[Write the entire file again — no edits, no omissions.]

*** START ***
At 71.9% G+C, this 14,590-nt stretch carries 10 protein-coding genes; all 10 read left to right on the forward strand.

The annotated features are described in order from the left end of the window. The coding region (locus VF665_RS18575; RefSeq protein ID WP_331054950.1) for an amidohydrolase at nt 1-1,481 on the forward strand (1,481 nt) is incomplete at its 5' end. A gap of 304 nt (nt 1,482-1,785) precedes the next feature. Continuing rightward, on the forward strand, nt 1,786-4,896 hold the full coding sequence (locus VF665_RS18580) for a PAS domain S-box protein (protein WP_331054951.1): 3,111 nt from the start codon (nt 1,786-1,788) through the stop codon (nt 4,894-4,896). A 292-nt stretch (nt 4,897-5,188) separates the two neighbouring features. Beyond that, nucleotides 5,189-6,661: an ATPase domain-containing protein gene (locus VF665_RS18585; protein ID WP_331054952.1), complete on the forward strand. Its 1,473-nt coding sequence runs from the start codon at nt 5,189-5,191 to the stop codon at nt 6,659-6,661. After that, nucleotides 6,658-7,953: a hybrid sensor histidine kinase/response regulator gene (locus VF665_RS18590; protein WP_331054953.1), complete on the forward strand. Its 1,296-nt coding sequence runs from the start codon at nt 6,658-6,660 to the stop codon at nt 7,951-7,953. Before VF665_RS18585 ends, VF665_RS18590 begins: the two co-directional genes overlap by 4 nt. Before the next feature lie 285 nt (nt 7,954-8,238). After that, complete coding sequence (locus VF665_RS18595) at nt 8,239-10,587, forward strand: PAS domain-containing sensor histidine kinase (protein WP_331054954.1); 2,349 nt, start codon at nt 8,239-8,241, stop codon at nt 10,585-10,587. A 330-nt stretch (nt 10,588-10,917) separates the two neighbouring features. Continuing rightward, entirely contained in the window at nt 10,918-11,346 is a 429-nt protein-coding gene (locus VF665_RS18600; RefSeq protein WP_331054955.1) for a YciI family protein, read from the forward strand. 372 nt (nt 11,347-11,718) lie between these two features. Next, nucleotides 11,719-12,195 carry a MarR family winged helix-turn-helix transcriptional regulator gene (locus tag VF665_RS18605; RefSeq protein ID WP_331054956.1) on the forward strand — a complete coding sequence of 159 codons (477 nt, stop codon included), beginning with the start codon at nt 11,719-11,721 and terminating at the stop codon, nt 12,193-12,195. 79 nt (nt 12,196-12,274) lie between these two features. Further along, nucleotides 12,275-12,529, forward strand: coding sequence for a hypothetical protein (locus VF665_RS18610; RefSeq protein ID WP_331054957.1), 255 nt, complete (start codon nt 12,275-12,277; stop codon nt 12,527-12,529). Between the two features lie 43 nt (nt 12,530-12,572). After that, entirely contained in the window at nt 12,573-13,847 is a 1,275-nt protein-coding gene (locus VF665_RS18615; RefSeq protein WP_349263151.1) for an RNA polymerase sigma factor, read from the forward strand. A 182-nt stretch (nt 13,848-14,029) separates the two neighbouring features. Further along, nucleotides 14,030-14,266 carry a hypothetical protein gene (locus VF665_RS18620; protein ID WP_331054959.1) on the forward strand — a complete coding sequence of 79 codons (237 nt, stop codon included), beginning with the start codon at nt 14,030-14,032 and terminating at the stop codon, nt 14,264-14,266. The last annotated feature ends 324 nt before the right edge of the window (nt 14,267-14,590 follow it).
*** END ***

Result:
At 71.9% G+C, this 14,590-nt stretch carries 10 protein-coding genes; all 10 read left to right on the forward strand.

The annotated features are described in order from the left end of the window. The coding region (locus VF665_RS18575; RefSeq protein ID WP_331054950.1) for an amidohydrolase at nt 1-1,481 on the forward strand (1,481 nt) is incomplete at its 5' end. A gap of 304 nt (nt 1,482-1,785) precedes the next feature. Continuing rightward, on the forward strand, nt 1,786-4,896 hold the full coding sequence (locus VF665_RS18580) for a PAS domain S-box protein (protein WP_331054951.1): 3,111 nt from the start codon (nt 1,786-1,788) through the stop codon (nt 4,894-4,896). A 292-nt stretch (nt 4,897-5,188) separates the two neighbouring features. Beyond that, nucleotides 5,189-6,661: an ATPase domain-containing protein gene (locus VF665_RS18585; protein ID WP_331054952.1), complete on the forward strand. Its 1,473-nt coding sequence runs from the start codon at nt 5,189-5,191 to the stop codon at nt 6,659-6,661. After that, nucleotides 6,658-7,953: a hybrid sensor histidine kinase/response regulator gene (locus VF665_RS18590; protein WP_331054953.1), complete on the forward strand. Its 1,296-nt coding sequence runs from the start codon at nt 6,658-6,660 to the stop codon at nt 7,951-7,953. Before VF665_RS18585 ends, VF665_RS18590 begins: the two co-directional genes overlap by 4 nt. Before the next feature lie 285 nt (nt 7,954-8,238). After that, complete coding sequence (locus VF665_RS18595) at nt 8,239-10,587, forward strand: PAS domain-containing sensor histidine kinase (protein WP_331054954.1); 2,349 nt, start codon at nt 8,239-8,241, stop codon at nt 10,585-10,587. A 330-nt stretch (nt 10,588-10,917) separates the two neighbouring features. Continuing rightward, entirely contained in the window at nt 10,918-11,346 is a 429-nt protein-coding gene (locus VF665_RS18600; RefSeq protein WP_331054955.1) for a YciI family protein, read from the forward strand. 372 nt (nt 11,347-11,718) lie between these two features. Next, nucleotides 11,719-12,195 carry a MarR family winged helix-turn-helix transcriptional regulator gene (locus tag VF665_RS18605; RefSeq protein ID WP_331054956.1) on the forward strand — a complete coding sequence of 159 codons (477 nt, stop codon included), beginning with the start codon at nt 11,719-11,721 and terminating at the stop codon, nt 12,193-12,195. 79 nt (nt 12,196-12,274) lie between these two features. Further along, nucleotides 12,275-12,529, forward strand: coding sequence for a hypothetical protein (locus VF665_RS18610; RefSeq protein ID WP_331054957.1), 255 nt, complete (start codon nt 12,275-12,277; stop codon nt 12,527-12,529). Between the two features lie 43 nt (nt 12,530-12,572). After that, entirely contained in the window at nt 12,573-13,847 is a 1,275-nt protein-coding gene (locus VF665_RS18615; RefSeq protein WP_349263151.1) for an RNA polymerase sigma factor, read from the forward strand. A 182-nt stretch (nt 13,848-14,029) separates the two neighbouring features. Further along, nucleotides 14,030-14,266 carry a hypothetical protein gene (locus VF665_RS18620; protein ID WP_331054959.1) on the forward strand — a complete coding sequence of 79 codons (237 nt, stop codon included), beginning with the start codon at nt 14,030-14,032 and terminating at the stop codon, nt 14,264-14,266. The last annotated feature ends 324 nt before the right edge of the window (nt 14,267-14,590 follow it).